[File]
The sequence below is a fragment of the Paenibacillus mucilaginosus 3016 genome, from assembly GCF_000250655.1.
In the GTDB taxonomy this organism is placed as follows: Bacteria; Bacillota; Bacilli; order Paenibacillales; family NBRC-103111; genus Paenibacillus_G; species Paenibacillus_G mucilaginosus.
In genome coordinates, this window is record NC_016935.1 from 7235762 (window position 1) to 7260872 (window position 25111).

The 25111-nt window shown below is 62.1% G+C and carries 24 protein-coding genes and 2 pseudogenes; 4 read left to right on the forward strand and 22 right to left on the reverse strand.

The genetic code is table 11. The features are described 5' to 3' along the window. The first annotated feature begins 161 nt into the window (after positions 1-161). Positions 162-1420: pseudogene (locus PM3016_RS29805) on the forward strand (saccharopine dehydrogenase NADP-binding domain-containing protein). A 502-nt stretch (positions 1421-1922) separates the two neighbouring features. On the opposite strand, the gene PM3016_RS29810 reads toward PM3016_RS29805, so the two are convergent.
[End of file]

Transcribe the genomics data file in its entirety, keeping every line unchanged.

The sequence below is a fragment of the Paenibacillus mucilaginosus 3016 genome, from assembly GCF_000250655.1.
In the GTDB taxonomy this organism is placed as follows: Bacteria; Bacillota; Bacilli; order Paenibacillales; family NBRC-103111; genus Paenibacillus_G; species Paenibacillus_G mucilaginosus.
In genome coordinates, this window is record NC_016935.1 from 7235762 (window position 1) to 7260872 (window position 25111).

The 25111-nt window shown below is 62.1% G+C and carries 24 protein-coding genes and 2 pseudogenes; 4 read left to right on the forward strand and 22 right to left on the reverse strand.

The genetic code is table 11. The features are described 5' to 3' along the window. The first annotated feature begins 161 nt into the window (after positions 1-161). Positions 162-1420: pseudogene (locus PM3016_RS29805) on the forward strand (saccharopine dehydrogenase NADP-binding domain-containing protein). A 502-nt stretch (positions 1421-1922) separates the two neighbouring features. On the opposite strand, the gene PM3016_RS29810 reads toward PM3016_RS29805, so the two are convergent.